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The effect of pension design on employer costs and employee retirement choices: Evidence from Oregon

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  • Chalmers, John
  • Johnson, Woodrow T.
  • Reuter, Jonathan

Abstract

We use administrative data from Oregon's Public Employees Retirement System (PERS) to study the effect of pension design on employer costs and employee retirement-timing decisions. During our 1990–2003 sample period, PERS calculates each member's retirement benefit using up to three different formulas (defined benefit (DB), defined contribution (DC), and a combination of DB and DC), and PERS pays the maximum benefit for which the member is eligible. We show that this “maximum benefit” calculation results in average ex post retirement benefits that are 54% higher than if they had been calculated using only the DB formula and that employees receiving DC benefits are significantly more likely than employees receiving DB benefits to retire before the plan's normal retirement age. Monte Carlo simulations verify that the higher costs could have been predicted at the start of our sample period. Exploiting exogenous plan changes, we show that employees respond to within-year variation in their retirement incentives and, consistent with peer effects, that they respond more strongly to these incentives when more of their coworkers face similar incentives. Finally, consistent with the emerging literature on financial mistakes by households, we show that a small but noteworthy fraction of retirees would have benefited from shifting their retirements by as little as one month.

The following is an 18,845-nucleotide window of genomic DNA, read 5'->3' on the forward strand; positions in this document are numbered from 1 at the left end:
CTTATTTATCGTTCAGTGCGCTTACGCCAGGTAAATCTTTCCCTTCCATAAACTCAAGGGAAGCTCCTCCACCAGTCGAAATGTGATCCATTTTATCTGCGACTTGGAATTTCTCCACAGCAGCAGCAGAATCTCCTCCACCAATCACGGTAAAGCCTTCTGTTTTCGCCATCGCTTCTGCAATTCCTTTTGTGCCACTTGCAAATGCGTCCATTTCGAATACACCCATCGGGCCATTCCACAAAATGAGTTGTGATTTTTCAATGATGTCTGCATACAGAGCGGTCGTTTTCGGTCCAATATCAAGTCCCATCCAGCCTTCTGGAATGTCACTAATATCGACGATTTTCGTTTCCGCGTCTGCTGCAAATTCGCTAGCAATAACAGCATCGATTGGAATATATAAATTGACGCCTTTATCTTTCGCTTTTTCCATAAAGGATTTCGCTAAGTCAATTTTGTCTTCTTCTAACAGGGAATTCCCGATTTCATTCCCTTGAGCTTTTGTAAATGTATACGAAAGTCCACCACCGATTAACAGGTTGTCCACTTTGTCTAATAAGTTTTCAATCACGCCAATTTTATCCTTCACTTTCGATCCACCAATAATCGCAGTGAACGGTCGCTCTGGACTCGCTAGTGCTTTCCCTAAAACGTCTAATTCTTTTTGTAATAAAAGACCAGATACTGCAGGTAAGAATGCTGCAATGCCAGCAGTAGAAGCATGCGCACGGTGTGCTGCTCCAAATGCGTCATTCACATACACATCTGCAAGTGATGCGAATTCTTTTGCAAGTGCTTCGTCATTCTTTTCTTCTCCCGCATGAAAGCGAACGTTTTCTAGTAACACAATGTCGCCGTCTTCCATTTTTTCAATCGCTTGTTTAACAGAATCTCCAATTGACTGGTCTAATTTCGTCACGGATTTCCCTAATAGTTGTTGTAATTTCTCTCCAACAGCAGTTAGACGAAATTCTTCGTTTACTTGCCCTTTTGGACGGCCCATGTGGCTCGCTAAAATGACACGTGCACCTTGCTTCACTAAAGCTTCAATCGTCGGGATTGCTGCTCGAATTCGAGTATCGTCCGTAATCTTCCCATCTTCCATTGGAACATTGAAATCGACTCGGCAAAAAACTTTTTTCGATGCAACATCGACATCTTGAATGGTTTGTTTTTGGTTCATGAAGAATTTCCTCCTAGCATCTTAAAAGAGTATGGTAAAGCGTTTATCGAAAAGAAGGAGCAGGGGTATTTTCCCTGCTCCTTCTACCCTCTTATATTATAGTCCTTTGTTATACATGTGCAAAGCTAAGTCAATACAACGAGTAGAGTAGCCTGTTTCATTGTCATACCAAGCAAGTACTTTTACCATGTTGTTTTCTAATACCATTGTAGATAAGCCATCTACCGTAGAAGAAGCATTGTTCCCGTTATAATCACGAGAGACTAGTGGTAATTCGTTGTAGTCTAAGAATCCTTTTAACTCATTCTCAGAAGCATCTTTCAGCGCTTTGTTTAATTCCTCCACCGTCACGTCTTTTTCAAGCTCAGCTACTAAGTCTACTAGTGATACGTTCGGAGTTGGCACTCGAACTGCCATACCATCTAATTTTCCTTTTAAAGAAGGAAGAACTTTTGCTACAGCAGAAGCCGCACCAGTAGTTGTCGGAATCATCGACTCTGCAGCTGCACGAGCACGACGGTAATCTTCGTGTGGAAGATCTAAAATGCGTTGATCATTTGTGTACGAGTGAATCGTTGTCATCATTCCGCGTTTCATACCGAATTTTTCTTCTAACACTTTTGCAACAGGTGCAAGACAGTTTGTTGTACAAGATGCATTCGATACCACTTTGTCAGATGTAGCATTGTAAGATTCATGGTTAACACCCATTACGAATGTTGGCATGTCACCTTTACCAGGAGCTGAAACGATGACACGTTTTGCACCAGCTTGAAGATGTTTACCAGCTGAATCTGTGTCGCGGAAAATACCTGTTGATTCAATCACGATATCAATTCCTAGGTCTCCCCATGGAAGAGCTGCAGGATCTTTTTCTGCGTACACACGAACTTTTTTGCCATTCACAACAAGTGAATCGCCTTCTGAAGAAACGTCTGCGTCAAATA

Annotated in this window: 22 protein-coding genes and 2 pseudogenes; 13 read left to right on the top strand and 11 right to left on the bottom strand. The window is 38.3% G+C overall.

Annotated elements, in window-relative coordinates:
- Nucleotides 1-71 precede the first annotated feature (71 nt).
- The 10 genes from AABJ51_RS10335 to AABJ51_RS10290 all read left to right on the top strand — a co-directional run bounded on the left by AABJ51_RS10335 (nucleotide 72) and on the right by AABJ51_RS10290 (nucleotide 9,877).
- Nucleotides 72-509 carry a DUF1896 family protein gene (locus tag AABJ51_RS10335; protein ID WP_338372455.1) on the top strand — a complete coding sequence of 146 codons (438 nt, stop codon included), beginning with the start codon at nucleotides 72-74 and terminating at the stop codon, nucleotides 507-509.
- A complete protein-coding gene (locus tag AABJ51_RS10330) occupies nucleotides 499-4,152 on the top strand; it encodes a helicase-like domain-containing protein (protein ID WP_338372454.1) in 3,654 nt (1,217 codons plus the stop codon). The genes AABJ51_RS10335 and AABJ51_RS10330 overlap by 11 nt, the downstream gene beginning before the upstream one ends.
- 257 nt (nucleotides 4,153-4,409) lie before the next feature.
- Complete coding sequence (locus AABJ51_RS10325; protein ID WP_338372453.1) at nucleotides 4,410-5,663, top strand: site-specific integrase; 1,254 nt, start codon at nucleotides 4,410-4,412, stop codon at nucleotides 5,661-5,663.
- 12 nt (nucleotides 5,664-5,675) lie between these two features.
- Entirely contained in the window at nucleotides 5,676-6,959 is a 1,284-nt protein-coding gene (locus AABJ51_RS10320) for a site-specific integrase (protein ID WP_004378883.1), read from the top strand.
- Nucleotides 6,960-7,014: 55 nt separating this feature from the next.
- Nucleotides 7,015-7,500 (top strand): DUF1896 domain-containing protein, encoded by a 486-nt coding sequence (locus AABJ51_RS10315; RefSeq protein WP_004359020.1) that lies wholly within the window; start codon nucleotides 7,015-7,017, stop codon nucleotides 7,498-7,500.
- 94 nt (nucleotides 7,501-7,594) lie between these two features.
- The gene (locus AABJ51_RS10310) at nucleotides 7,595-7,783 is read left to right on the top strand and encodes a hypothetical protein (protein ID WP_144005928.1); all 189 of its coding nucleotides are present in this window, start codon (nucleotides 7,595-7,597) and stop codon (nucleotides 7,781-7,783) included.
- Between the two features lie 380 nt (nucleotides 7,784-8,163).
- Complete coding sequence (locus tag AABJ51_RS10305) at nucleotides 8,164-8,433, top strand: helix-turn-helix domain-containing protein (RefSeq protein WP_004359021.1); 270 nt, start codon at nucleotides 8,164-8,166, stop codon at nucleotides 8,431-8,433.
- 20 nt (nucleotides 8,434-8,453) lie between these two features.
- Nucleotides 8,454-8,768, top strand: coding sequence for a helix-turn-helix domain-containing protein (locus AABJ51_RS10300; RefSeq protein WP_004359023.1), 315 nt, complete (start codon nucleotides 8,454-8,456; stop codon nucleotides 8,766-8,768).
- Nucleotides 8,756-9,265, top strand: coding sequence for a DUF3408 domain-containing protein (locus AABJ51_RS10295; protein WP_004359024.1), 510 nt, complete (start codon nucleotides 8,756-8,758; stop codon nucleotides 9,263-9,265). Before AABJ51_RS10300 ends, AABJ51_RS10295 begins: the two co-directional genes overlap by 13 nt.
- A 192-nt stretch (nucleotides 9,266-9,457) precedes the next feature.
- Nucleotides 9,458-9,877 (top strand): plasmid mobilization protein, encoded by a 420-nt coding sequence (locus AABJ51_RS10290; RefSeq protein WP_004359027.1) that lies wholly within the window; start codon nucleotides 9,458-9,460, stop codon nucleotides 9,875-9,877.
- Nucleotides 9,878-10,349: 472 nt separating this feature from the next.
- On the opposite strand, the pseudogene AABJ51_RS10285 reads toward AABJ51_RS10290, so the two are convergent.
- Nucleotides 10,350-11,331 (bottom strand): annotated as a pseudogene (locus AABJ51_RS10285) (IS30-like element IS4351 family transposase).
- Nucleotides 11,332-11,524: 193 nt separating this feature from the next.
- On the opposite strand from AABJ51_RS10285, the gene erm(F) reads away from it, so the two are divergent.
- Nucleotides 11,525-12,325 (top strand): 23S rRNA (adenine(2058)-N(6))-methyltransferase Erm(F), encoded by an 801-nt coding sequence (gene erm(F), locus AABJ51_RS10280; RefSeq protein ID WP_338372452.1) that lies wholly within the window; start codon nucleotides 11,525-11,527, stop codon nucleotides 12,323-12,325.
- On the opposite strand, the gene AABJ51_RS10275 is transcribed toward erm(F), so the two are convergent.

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Bibliographic Info

Article provided by Elsevier in its journal Journal of Public Economics.

Volume (Year): 116 (2014)
Issue (Month): C ()
Pages: 17-34

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Handle: RePEc:eee:pubeco:v:116:y:2014:i:c:p:17-34

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Web page: http://www.elsevier.com/locate/inca/505578

Related research

Keywords: Retirement incentives; Peer effects; Life annuities; Stale returns; Household finance;

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References

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  17. Gopi Shah Goda & John B. Shoven & Sita Nataraj Slavov, 2007. "Removing the Disincentives in Social Security for Long Careers," NBER Working Papers 13110, National Bureau of Economic Research, Inc.
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